Russian and foreign mass media released a variety of comments regarding the recent appearance of the head of the Russian Orthodox Church, Patriarch Alexy II, at a session of the Parliamentary Assembly of the Council of Europe in Strasbourg.
It was the first time in history that a senior religious leader of Russia’s largest confession appeared in front of PACE delegates. More importantly, it was the first visit of Alexy II to a Catholic country.
The Novye Izvestia newspaper reports that the appearance of Alexy II before delegates in Strasbourg gave rise to an active discussion even long before the visit to France. Journalists conjectured whether the Patriarch would speak as a good preacher or as a stern denouncer. In April Alexy II said that during a planned appearance before the Council of Europe he would speak about the Christian values that Western Europe was unfortunately losing when propagandized sin.
In an interview to La Vie journal the Patriarch said that Russians brought up according to the Orthodox Christian tradition had their own view upon many of modern problems. A truly All-European cooperation can not be established if this view is not taken into consideration, Alexy II said.
The Patriarch’s speech at the Council of Europe is treated as an appearance of a high-ranking politician. Le Figaro calls the Russian Orthodox Church “the only stable institution in unstable Russia”. The manner of Alexy’s speaking is always smooth and non-aggressive, right the way it is typical of heavyweight politicians.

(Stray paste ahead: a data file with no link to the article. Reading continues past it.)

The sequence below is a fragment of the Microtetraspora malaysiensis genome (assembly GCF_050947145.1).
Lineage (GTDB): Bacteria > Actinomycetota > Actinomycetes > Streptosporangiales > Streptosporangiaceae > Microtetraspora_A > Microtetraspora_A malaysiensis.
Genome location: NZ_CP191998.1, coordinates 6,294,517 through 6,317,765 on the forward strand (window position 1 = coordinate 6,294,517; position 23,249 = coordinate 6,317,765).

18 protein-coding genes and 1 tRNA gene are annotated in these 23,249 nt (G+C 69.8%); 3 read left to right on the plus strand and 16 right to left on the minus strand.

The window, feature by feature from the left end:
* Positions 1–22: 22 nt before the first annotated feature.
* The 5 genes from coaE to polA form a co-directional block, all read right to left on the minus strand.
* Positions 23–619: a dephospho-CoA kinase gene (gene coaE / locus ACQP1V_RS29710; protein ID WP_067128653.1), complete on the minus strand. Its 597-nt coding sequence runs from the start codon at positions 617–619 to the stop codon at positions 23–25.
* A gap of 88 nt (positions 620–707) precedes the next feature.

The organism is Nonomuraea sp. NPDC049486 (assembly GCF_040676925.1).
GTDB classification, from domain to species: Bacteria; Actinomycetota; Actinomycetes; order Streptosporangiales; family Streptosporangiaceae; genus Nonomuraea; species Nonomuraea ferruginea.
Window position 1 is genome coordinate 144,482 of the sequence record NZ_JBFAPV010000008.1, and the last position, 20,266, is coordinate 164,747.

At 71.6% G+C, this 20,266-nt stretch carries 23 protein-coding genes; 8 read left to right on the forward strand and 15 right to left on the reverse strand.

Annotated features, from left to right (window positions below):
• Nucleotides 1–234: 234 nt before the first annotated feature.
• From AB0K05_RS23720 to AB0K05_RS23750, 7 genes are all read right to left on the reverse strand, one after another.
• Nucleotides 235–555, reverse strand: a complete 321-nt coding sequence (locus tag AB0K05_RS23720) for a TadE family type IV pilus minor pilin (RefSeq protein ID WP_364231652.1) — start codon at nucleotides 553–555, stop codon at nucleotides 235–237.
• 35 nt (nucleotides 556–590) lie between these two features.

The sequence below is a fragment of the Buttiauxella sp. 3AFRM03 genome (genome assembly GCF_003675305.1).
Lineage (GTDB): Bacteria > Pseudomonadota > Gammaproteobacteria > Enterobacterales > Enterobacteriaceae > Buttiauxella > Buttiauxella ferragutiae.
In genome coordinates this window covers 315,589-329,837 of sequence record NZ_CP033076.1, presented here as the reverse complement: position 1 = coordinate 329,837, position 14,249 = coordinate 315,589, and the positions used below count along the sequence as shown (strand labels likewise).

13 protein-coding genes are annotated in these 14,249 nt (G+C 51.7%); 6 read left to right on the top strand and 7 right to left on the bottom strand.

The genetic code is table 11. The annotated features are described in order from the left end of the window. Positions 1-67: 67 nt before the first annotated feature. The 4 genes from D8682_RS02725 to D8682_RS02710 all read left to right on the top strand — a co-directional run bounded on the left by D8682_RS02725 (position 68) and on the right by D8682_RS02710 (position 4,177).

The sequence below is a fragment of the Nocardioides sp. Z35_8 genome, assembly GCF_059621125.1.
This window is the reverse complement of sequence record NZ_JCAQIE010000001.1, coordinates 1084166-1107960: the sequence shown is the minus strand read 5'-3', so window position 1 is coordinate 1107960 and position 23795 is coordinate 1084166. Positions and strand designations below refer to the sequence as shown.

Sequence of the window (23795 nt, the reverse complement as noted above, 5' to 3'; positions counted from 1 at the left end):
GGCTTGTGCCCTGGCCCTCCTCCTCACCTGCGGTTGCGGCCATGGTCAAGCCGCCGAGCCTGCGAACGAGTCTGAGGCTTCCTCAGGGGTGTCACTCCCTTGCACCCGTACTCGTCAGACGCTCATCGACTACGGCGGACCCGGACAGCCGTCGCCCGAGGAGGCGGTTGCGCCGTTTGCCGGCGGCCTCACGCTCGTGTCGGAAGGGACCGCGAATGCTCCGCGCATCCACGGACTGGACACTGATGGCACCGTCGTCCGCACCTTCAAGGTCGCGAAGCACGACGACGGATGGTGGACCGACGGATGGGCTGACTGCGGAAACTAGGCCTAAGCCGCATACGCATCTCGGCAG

In his speech in PACE the Patriarch did not mention openly that mentioning “the unique code”, Christian values, was not included into a draft constitution of the European Union in spite of the fact that representatives of Catholic Spain and Poland had insisted that they must be included into the document. The Russian Patriarch emphasized that the present-day gap in the correlation between human rights and morals was disastrous for the European civilization. He said the gap was aggravated with “the appearance of a new generation of rights that contradict morality and the attempts to justify immoral doings with human rights”. Alexy II thinks that when morality is not applied for estimation of authority’s doings this makes social problems even more insoluble.
According to the Russian patriarch, poor knowledge of religion fundamentals paves the way for extremism and terrorism including those that use religious slogans as a cover. It is important he says for people to start learning religious tradition of their own and also other religions. For people of different religions to have normal co-living in one society they should be taught religion fundamentals at public schools. Younger generations he said should have an opportunity to study their own religious traditions at school and also have a notion of other religions’ traditions.